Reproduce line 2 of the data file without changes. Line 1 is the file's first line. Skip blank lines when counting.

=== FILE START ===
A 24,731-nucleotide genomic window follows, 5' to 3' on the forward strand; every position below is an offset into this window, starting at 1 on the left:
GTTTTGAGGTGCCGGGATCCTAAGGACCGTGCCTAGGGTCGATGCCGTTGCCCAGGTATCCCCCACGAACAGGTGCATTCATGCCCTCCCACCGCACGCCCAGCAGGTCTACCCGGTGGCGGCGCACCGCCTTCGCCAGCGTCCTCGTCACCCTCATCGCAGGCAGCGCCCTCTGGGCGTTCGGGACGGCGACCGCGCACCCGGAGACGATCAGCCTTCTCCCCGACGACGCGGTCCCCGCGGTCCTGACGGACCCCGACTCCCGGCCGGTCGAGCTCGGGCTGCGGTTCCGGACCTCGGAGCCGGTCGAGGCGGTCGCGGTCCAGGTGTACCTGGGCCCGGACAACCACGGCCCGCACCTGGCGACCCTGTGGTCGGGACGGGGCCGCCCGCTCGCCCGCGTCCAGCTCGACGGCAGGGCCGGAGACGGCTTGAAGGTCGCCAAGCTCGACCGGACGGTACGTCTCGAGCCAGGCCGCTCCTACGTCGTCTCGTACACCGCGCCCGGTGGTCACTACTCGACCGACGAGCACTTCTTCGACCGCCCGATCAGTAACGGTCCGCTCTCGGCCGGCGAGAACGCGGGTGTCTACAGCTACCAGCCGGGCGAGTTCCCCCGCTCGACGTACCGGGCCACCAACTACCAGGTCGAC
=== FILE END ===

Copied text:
GTTTTGAGGTGCCGGGATCCTAAGGACCGTGCCTAGGGTCGATGCCGTTGCCCAGGTATCCCCCACGAACAGGTGCATTCATGCCCTCCCACCGCACGCCCAGCAGGTCTACCCGGTGGCGGCGCACCGCCTTCGCCAGCGTCCTCGTCACCCTCATCGCAGGCAGCGCCCTCTGGGCGTTCGGGACGGCGACCGCGCACCCGGAGACGATCAGCCTTCTCCCCGACGACGCGGTCCCCGCGGTCCTGACGGACCCCGACTCCCGGCCGGTCGAGCTCGGGCTGCGGTTCCGGACCTCGGAGCCGGTCGAGGCGGTCGCGGTCCAGGTGTACCTGGGCCCGGACAACCACGGCCCGCACCTGGCGACCCTGTGGTCGGGACGGGGCCGCCCGCTCGCCCGCGTCCAGCTCGACGGCAGGGCCGGAGACGGCTTGAAGGTCGCCAAGCTCGACCGGACGGTACGTCTCGAGCCAGGCCGCTCCTACGTCGTCTCGTACACCGCGCCCGGTGGTCACTACTCGACCGACGAGCACTTCTTCGACCGCCCGATCAGTAACGGTCCGCTCTCGGCCGGCGAGAACGCGGGTGTCTACAGCTACCAGCCGGGCGAGTTCCCCCGCTCGACGTACCGGGCCACCAACTACCAGGTCGAC